Supervisors John Atwood, Warren Nehring, and Don Pietsch voted unanimously in approving the measure.
The township had previously designated a number of roads around Lake Koronis as Rustic Roads. Signs will be erected to mark the roads.
The public hearing was held because the speed limit on 283rd Avenue, Cedardale Road, and Cross Creek Road currently exceeds 50 mph. To be a Rustic Road, the maximum speed limit is 45 mph.
At the hearing, which had 30 people in attendance, no one objected to lowering the speed limit. Paynesville Police Chief Tony Schmitt also attended and said that he thought the current limits were too high.
A resident suggested making the limit at most 40 mph on 283rd Avenue, which runs from Highway 55 to County Road 34. He cited a day care business and a dangerous curve on the eastern edge of 283rd Avenue as reasons for a lower limit.
"We're living with 55 now," Schmitt told the supervisors. "I guess it's up to you. Forty or 45 is fine with me."
Township resident Cory Meagher asked what the benefits of the Rustic Road designation are.
In addition to the power to lower speed limits, which is normally the jurisdiction of the Minnesota Highway Department, the designation limits the township's liability. Since the roads are meant to be scenic, seeing the sign should warn drivers that the road might be narrow and have limited shoulders.
Having started in 1995, the Rustic Road program is relatively new, Pietsch explained. It provides more local control for roads with scenic value.
Cedardale Road also runs between Co. Rd. 34 and Highway 55. It is further towards Rice Lake than 283rd Avenue.
Only the portion of Cross Creek Road by the North Fork of the Crow River would be designated as a Rustic Road. The road straightens out by Cyrilla Beach Road.
Pietsch examined the records at Stearns County and reported that he thinks Cushing Road as well as the roads by Linus Nistler's residence and by Sandy Point Park are actually township roads. As such, the township needs to decide if they want to provide services for these roads.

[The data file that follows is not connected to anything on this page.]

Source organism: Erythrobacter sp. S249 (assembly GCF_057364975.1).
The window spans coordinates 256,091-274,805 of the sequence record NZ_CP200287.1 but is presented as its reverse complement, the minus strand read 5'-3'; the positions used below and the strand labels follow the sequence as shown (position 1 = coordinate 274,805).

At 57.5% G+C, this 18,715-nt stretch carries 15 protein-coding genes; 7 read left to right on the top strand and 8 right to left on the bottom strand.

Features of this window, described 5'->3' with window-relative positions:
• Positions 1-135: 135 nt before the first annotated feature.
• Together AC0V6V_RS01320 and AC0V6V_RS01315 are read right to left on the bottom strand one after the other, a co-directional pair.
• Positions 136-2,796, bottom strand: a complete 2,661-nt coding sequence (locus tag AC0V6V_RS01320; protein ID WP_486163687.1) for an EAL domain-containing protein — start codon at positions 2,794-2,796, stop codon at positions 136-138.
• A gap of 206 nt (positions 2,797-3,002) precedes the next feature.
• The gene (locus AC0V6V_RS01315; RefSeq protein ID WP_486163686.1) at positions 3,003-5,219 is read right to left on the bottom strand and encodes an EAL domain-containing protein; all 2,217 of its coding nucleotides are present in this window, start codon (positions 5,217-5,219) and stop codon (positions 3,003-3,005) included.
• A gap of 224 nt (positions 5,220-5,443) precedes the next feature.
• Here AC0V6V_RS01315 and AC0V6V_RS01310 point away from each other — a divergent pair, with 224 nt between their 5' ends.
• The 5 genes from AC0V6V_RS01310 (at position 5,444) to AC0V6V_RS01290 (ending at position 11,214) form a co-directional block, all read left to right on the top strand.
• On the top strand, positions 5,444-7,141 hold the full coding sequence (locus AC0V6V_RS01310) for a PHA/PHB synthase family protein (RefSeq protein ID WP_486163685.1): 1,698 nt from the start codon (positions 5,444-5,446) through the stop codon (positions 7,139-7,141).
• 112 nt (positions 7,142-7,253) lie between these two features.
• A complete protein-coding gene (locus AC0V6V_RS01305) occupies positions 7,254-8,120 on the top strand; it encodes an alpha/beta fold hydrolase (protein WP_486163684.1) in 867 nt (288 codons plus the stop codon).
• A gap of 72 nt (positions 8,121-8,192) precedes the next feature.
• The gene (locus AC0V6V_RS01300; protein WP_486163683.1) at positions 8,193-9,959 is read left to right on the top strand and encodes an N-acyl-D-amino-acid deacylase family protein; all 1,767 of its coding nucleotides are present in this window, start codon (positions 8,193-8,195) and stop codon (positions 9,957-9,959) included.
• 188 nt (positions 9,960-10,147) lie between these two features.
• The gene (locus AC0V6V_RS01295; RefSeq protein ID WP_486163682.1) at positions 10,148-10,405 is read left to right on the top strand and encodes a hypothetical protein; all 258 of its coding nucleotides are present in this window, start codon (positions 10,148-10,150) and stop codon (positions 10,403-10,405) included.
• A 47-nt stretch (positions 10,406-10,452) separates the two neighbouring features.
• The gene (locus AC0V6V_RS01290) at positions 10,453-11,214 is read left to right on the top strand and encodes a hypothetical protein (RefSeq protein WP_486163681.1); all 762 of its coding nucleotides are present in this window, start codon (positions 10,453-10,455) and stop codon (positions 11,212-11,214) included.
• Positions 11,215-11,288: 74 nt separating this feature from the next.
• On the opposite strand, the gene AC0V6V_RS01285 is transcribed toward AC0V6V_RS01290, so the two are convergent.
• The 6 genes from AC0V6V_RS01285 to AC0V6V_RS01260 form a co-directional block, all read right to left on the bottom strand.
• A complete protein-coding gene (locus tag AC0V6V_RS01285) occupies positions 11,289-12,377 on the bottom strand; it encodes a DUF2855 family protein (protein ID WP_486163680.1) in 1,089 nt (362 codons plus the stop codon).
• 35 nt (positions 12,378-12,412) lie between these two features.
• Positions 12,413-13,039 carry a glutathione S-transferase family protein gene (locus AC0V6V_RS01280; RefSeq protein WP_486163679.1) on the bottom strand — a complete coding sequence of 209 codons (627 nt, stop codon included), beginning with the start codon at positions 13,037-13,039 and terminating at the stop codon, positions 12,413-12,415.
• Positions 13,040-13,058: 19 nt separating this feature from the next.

According to his research, Pietsch believed Cedar Point Road had been abandoned and was a private road, meaning services could not be provided unless the road was brought up to specifications and accepted by the township.
The other supervisors will examine Pietsch's research. A decision could be made at the township meeting on Monday, July 10.
The supervisors approved splitting a lot owned by Dan and Noel Paetznick into two separate lots. To do this, each lot needed to be at least two acres in size to comply with the township ordinance.
Pietsch informed the board that the revised township ordinance should be ready by their July meeting.
Atwood said that no spraying of noxious weeds had been done because of the weather. Spot spraying for poison ivy would be done in the township as soon as the weather cooperated.
The board recessed their meeting to look at the shoulder of Dolphin Drive and to investigate a variance request from a homeowner who wants to put sprinklers in the right of way of a township road.
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